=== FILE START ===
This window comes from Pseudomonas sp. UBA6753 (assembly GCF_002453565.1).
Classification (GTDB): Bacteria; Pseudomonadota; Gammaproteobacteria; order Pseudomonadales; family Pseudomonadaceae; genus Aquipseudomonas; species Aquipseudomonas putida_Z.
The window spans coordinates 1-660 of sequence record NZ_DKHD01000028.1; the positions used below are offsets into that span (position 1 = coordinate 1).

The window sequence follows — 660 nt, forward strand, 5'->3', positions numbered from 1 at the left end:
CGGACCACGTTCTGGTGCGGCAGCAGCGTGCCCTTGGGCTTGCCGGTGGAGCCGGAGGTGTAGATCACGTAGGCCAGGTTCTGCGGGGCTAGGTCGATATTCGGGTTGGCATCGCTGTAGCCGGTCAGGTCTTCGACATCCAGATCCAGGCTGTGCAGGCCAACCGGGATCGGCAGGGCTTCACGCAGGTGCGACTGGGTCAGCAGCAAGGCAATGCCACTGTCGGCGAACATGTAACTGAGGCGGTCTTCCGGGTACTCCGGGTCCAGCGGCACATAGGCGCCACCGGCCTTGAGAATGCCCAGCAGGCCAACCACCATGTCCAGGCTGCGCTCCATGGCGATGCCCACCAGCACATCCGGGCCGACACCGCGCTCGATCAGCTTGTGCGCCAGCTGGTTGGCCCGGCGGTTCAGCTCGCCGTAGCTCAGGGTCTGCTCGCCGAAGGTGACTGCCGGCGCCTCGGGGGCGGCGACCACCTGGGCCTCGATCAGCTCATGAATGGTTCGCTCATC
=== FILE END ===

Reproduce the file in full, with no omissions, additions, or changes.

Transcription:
This window comes from Pseudomonas sp. UBA6753 (assembly GCF_002453565.1).
Classification (GTDB): Bacteria; Pseudomonadota; Gammaproteobacteria; order Pseudomonadales; family Pseudomonadaceae; genus Aquipseudomonas; species Aquipseudomonas putida_Z.
The window spans coordinates 1-660 of sequence record NZ_DKHD01000028.1; the positions used below are offsets into that span (position 1 = coordinate 1).

The window sequence follows — 660 nt, forward strand, 5'->3', positions numbered from 1 at the left end:
CGGACCACGTTCTGGTGCGGCAGCAGCGTGCCCTTGGGCTTGCCGGTGGAGCCGGAGGTGTAGATCACGTAGGCCAGGTTCTGCGGGGCTAGGTCGATATTCGGGTTGGCATCGCTGTAGCCGGTCAGGTCTTCGACATCCAGATCCAGGCTGTGCAGGCCAACCGGGATCGGCAGGGCTTCACGCAGGTGCGACTGGGTCAGCAGCAAGGCAATGCCACTGTCGGCGAACATGTAACTGAGGCGGTCTTCCGGGTACTCCGGGTCCAGCGGCACATAGGCGCCACCGGCCTTGAGAATGCCCAGCAGGCCAACCACCATGTCCAGGCTGCGCTCCATGGCGATGCCCACCAGCACATCCGGGCCGACACCGCGCTCGATCAGCTTGTGCGCCAGCTGGTTGGCCCGGCGGTTCAGCTCGCCGTAGCTCAGGGTCTGCTCGCCGAAGGTGACTGCCGGCGCCTCGGGGGCGGCGACCACCTGGGCCTCGATCAGCTCATGAATGGTTCGCTCATC